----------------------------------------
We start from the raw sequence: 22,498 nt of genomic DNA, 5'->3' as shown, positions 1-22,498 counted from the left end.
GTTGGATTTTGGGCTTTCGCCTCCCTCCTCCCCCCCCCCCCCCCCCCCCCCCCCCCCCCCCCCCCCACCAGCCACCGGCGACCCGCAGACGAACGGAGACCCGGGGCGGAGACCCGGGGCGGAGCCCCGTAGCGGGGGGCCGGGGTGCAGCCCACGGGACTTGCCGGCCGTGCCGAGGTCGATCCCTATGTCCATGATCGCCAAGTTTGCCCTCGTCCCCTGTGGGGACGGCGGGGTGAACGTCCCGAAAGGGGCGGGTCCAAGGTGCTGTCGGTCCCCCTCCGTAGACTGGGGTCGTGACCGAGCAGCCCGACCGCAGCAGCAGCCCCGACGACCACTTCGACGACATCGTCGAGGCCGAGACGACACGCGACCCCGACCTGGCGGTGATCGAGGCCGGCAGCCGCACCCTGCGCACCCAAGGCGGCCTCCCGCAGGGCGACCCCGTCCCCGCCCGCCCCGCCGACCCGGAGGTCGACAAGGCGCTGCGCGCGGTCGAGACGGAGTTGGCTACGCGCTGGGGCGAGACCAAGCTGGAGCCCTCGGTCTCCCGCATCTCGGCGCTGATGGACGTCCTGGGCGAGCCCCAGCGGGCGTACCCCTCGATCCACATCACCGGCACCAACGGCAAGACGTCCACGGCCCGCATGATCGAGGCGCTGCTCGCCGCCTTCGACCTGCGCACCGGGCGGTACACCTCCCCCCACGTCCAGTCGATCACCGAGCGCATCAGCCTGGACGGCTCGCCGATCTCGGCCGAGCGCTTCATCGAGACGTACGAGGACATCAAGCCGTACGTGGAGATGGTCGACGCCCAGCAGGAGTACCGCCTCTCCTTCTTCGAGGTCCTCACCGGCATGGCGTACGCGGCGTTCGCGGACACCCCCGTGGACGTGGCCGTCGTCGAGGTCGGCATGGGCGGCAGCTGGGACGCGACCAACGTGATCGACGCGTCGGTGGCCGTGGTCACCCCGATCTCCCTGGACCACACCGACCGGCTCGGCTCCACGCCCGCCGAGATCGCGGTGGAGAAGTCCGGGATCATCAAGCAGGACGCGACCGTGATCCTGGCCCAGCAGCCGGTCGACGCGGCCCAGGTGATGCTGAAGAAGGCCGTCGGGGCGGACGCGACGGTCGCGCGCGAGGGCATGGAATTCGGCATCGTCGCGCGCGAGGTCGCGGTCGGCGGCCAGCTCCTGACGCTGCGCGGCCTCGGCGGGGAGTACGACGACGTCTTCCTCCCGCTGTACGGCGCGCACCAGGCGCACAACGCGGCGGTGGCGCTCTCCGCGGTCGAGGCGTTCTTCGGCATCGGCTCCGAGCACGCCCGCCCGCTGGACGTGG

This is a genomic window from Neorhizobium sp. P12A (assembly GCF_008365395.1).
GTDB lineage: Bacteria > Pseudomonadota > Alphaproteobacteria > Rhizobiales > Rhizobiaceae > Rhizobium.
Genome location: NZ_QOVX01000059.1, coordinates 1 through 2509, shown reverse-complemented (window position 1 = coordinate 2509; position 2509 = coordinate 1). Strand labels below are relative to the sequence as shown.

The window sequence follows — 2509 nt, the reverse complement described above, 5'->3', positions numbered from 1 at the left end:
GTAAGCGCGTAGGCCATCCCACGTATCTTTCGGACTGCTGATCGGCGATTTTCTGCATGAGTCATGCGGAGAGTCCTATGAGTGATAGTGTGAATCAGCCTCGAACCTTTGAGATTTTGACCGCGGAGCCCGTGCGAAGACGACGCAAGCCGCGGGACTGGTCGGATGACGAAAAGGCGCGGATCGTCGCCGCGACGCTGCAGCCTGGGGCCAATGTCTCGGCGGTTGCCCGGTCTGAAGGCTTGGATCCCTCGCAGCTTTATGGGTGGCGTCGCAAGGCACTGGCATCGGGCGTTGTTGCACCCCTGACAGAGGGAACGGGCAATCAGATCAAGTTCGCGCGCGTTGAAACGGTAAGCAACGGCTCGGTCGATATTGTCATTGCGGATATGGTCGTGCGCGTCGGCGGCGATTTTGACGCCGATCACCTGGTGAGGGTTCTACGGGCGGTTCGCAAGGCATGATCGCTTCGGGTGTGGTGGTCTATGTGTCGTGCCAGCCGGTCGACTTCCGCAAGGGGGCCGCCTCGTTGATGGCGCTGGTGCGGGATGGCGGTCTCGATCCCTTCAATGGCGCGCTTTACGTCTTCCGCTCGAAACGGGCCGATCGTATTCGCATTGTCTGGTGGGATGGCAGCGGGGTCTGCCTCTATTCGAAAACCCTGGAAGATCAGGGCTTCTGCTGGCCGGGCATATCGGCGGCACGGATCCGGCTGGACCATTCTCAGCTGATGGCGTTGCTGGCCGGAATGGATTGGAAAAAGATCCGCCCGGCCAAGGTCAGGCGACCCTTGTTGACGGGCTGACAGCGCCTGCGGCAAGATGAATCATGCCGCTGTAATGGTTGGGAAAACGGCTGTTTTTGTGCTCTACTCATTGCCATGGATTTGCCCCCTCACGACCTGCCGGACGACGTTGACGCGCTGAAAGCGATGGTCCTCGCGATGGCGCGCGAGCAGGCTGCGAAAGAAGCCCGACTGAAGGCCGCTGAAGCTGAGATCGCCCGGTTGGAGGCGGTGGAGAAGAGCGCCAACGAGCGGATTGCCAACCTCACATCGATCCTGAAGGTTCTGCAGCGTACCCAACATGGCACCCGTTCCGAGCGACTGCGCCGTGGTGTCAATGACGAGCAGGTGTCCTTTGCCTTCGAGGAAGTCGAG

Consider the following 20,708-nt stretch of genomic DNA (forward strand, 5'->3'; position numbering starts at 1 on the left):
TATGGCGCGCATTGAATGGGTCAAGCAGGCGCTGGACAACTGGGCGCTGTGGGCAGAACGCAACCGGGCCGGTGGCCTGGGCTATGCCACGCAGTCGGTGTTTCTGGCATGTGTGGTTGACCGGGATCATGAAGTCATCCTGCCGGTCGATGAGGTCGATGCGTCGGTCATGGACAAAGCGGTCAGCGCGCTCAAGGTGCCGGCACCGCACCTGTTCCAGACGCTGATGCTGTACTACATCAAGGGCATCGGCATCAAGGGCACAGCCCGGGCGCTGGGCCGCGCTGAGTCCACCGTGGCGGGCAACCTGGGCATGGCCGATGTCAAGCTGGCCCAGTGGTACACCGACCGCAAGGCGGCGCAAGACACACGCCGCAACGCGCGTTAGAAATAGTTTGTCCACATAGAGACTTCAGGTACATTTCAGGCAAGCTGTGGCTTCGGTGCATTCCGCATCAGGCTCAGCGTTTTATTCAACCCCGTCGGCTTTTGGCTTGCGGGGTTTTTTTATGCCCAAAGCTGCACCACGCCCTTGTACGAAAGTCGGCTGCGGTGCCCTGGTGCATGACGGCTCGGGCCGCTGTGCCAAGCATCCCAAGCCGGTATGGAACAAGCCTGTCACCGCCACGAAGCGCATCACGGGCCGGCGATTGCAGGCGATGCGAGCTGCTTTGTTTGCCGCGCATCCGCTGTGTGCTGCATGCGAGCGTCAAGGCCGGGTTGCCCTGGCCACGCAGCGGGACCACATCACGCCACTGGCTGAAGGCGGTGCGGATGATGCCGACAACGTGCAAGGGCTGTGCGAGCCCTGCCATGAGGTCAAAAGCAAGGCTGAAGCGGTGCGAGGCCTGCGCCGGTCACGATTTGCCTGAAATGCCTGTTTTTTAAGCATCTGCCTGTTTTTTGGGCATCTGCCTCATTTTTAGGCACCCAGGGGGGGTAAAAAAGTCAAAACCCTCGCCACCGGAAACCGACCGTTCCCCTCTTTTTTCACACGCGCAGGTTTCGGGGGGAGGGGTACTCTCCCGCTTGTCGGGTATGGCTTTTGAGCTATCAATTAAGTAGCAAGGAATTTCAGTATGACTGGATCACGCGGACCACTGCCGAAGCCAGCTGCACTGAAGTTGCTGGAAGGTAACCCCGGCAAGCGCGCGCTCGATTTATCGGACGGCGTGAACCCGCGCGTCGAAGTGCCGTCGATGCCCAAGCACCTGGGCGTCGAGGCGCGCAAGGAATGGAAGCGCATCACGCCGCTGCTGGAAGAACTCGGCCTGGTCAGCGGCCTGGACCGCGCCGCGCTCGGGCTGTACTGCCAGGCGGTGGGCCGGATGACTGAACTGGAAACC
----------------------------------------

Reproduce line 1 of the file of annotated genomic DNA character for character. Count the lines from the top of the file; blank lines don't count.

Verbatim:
We start from the raw sequence: 22,498 nt of genomic DNA, 5'->3' as shown, positions 1-22,498 counted from the left end.